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The widely deployed Virtual Private Network (VPN) technology allows roaming users to build an encrypted tunnel to a VPN server, which, henceforth, allows roaming users to access some resources as if that computer were residing on their home organization's network. Although VPN technology is very useful, it imposes security threats on the remote network because its firewall does not know what traffic is flowing inside the VPN tunnel. To address this issue, we propose VGuard, a framework that allows a policy owner and a request owner to collaboratively determine whether the request satisfies the policy without the policy owner knowing the request and the request owner knowing the policy. We first present an efficient protocol, called Xhash, for oblivious comparison, which allows two parties, where each party has a number, to compare whether they have the same number, without disclosing their numbers to each other. Then, we present the VGuard framework that uses Xhash as the basic building block. The basic idea of VGuard is to first convert a firewall policy to nonoverlapping numerical rules and then use Xhash to check whether a request matches a rule. Comparing with the Cross-Domain Cooperative Firewall (CDCF) framework, which represents the state-of-the-art, VGuard is not only more secure but also orders of magnitude more efficient. On real-life firewall policies, for processing packets, our experimental results show that VGuard is three to four orders of magnitude faster than CDCF.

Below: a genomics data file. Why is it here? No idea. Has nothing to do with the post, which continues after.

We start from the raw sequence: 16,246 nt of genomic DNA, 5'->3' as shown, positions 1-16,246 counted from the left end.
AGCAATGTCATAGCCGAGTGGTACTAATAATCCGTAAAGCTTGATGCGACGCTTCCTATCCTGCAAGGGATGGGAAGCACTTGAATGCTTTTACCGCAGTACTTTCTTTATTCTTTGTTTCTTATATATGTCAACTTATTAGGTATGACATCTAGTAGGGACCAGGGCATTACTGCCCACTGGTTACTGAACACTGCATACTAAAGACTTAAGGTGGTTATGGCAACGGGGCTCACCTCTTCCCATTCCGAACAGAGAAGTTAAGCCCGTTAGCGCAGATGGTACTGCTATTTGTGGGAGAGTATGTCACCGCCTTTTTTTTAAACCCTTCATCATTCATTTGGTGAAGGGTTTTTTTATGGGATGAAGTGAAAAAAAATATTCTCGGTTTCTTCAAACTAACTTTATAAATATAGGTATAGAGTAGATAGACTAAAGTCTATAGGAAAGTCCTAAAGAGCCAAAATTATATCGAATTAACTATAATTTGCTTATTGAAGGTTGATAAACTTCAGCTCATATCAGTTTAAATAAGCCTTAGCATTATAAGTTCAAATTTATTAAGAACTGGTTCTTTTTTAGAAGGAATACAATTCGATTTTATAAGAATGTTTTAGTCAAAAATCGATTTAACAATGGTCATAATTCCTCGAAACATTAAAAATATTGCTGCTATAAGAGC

Parallel and Distributed Systems, IEEE Transactions on (Volume:22 , Issue: 5 )
Date of Publication: May 2011